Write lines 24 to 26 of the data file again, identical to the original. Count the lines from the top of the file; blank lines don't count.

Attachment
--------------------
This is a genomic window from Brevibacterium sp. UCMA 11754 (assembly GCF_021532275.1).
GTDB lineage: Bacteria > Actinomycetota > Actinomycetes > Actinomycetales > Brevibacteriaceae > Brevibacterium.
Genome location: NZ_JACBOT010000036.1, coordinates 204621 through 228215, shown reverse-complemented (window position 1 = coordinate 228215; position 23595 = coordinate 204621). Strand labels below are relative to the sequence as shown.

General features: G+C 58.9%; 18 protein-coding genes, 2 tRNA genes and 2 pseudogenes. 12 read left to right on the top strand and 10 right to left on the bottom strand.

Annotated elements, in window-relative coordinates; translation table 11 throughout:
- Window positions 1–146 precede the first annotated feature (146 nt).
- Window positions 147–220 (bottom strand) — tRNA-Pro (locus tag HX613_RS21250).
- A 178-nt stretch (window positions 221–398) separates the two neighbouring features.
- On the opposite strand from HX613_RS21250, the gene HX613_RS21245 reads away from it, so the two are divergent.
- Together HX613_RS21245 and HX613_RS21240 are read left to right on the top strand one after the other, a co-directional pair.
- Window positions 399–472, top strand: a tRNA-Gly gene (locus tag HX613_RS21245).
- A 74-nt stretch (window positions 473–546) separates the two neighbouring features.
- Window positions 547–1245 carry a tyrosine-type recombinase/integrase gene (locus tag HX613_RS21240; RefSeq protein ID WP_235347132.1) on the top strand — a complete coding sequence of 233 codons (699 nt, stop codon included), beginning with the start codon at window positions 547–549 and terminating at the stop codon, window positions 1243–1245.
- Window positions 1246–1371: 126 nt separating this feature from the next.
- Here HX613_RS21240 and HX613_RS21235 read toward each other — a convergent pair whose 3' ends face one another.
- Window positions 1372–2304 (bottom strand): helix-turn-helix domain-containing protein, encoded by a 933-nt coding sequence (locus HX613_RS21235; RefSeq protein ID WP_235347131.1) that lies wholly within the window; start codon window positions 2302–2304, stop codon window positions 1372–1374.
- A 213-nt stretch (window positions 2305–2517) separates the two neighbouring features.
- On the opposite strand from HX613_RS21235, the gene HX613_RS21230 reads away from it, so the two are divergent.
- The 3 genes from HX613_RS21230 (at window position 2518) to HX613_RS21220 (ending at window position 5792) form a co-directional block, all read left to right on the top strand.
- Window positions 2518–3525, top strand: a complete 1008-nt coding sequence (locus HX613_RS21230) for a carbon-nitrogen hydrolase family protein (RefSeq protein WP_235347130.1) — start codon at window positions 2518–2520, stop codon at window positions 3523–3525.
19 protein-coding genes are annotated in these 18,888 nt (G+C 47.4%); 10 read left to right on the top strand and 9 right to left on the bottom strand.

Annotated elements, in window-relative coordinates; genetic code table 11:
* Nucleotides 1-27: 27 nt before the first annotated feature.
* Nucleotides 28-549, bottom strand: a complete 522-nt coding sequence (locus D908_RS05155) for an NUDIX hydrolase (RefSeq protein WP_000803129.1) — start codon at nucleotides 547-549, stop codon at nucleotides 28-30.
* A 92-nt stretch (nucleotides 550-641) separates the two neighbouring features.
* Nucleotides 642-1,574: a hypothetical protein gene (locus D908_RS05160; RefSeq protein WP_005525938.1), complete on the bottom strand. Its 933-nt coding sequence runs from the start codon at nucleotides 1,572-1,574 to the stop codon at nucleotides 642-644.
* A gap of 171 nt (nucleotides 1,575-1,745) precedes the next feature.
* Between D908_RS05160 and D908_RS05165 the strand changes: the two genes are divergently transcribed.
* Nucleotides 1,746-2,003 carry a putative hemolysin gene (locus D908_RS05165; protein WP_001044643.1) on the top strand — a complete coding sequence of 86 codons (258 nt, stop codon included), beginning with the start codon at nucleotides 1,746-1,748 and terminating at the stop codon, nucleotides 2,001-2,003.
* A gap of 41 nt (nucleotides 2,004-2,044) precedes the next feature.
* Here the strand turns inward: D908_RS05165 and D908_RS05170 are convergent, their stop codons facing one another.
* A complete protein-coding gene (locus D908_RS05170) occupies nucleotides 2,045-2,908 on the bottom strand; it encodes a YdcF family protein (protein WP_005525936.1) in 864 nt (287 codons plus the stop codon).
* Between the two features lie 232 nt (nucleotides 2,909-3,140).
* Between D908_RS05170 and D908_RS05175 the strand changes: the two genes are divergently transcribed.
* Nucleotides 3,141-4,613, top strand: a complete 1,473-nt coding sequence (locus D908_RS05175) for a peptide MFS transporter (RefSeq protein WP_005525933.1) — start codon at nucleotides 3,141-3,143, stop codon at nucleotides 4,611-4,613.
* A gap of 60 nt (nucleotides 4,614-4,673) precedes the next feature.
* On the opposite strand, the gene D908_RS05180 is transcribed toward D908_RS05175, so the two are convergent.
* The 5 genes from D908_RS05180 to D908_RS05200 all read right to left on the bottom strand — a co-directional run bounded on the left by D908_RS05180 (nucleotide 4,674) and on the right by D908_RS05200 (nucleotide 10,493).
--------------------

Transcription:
* Nucleotides 28-549, bottom strand: a complete 522-nt coding sequence (locus D908_RS05155) for an NUDIX hydrolase (RefSeq protein WP_000803129.1) — start codon at nucleotides 547-549, stop codon at nucleotides 28-30.
* A 92-nt stretch (nucleotides 550-641) separates the two neighbouring features.
* Nucleotides 642-1,574: a hypothetical protein gene (locus D908_RS05160; RefSeq protein WP_005525938.1), complete on the bottom strand. Its 933-nt coding sequence runs from the start codon at nucleotides 1,572-1,574 to the stop codon at nucleotides 642-644.